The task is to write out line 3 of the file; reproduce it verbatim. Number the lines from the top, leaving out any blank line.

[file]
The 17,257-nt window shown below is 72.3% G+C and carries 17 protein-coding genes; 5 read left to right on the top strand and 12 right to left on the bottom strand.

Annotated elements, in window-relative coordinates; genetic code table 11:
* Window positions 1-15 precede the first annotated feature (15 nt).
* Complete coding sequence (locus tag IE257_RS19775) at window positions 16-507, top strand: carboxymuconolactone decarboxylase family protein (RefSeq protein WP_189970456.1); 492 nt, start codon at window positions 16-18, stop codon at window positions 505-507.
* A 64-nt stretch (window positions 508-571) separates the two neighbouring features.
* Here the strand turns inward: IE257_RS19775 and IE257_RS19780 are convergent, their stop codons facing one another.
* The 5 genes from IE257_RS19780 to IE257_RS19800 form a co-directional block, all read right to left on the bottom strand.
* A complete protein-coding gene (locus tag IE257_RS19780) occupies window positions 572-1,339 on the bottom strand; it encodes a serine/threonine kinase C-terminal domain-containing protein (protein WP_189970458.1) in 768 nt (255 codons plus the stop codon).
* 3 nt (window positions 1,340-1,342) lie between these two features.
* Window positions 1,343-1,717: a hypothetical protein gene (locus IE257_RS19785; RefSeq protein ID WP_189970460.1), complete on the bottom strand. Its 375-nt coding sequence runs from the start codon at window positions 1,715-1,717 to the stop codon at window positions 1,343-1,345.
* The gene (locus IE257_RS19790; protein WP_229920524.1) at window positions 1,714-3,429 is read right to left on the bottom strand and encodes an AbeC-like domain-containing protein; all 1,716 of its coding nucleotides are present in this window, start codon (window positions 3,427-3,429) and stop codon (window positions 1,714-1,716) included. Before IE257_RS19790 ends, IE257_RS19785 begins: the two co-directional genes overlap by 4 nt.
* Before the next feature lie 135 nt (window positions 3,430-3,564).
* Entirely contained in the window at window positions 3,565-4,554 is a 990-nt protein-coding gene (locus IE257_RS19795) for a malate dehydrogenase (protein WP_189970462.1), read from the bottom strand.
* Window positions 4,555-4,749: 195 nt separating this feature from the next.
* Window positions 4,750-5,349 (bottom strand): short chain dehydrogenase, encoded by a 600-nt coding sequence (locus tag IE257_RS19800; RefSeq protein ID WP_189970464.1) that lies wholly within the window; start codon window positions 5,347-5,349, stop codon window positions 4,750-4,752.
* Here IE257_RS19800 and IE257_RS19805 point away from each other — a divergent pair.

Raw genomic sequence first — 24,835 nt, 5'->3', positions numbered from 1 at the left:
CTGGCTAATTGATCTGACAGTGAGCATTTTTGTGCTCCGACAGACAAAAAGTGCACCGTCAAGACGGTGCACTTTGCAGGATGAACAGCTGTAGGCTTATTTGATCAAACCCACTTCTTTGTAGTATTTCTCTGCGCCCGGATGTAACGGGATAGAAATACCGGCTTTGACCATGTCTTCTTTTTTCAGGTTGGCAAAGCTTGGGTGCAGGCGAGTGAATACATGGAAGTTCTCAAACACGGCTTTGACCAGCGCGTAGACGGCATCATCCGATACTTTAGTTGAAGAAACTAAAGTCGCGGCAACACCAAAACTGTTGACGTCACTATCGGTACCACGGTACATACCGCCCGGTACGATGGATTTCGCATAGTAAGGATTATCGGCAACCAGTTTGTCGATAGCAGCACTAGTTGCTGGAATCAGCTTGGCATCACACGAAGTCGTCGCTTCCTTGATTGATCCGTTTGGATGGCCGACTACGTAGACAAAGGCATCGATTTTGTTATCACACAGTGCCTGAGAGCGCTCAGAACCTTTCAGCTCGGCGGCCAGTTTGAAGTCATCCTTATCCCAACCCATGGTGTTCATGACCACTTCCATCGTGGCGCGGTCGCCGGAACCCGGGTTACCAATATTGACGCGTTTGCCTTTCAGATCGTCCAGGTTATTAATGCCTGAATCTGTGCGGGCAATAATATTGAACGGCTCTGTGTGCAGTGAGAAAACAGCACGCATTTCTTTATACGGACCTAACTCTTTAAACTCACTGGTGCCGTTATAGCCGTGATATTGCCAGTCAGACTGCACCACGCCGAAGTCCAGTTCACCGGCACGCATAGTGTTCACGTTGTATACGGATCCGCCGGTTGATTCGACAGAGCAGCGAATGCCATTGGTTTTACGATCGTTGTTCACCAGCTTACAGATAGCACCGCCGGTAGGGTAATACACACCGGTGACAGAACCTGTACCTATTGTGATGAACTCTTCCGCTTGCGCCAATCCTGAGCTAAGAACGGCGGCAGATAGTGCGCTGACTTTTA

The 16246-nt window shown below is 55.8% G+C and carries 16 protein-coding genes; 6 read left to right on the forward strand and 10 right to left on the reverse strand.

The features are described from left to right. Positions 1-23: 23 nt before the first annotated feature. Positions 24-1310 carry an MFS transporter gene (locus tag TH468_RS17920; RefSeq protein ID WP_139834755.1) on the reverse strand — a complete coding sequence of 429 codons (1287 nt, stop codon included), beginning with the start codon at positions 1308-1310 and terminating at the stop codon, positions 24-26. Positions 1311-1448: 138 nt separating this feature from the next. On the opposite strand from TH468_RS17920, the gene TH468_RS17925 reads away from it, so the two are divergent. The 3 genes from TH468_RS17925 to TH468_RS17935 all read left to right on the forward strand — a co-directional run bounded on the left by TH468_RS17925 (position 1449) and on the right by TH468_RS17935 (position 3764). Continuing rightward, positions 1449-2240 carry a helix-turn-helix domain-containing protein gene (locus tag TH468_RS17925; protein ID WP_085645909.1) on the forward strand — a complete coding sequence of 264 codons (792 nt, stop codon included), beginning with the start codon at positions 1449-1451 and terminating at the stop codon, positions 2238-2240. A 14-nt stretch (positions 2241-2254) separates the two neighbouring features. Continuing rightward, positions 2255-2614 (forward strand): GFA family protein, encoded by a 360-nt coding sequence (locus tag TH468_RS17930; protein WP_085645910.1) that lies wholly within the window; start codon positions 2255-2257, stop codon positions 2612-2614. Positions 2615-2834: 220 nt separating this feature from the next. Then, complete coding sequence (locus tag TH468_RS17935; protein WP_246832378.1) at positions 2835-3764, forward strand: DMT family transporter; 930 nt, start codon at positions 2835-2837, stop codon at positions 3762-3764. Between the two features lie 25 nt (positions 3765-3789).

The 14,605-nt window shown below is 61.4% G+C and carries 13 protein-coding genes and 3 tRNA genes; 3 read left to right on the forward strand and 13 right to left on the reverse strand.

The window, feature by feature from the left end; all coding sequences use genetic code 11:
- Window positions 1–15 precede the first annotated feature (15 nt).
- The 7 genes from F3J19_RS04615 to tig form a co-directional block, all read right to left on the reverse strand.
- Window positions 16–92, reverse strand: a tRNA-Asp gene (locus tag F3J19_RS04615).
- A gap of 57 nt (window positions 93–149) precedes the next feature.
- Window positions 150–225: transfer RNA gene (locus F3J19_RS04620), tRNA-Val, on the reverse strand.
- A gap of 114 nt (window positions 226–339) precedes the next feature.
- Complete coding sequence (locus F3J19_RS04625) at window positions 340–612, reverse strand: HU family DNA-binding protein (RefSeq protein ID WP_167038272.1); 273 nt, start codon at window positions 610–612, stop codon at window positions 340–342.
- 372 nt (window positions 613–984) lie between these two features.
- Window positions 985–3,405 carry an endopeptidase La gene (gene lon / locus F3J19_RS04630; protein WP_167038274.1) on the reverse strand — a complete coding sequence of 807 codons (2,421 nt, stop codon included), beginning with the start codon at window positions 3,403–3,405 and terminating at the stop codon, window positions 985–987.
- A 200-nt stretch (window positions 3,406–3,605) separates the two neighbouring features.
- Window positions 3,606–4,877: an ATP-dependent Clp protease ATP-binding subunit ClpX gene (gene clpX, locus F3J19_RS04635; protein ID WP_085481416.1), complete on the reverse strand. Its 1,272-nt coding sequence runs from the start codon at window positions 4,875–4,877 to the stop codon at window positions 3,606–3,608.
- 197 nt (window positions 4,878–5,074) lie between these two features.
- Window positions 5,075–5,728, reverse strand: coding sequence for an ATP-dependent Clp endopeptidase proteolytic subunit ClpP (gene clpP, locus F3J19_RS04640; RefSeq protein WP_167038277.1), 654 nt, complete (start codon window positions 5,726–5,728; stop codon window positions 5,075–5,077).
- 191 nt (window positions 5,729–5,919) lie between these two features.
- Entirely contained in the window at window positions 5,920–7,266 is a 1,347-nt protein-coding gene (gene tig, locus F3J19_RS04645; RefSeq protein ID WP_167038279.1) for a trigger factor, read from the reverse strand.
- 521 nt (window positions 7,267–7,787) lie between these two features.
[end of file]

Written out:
* Window positions 1-15 precede the first annotated feature (15 nt).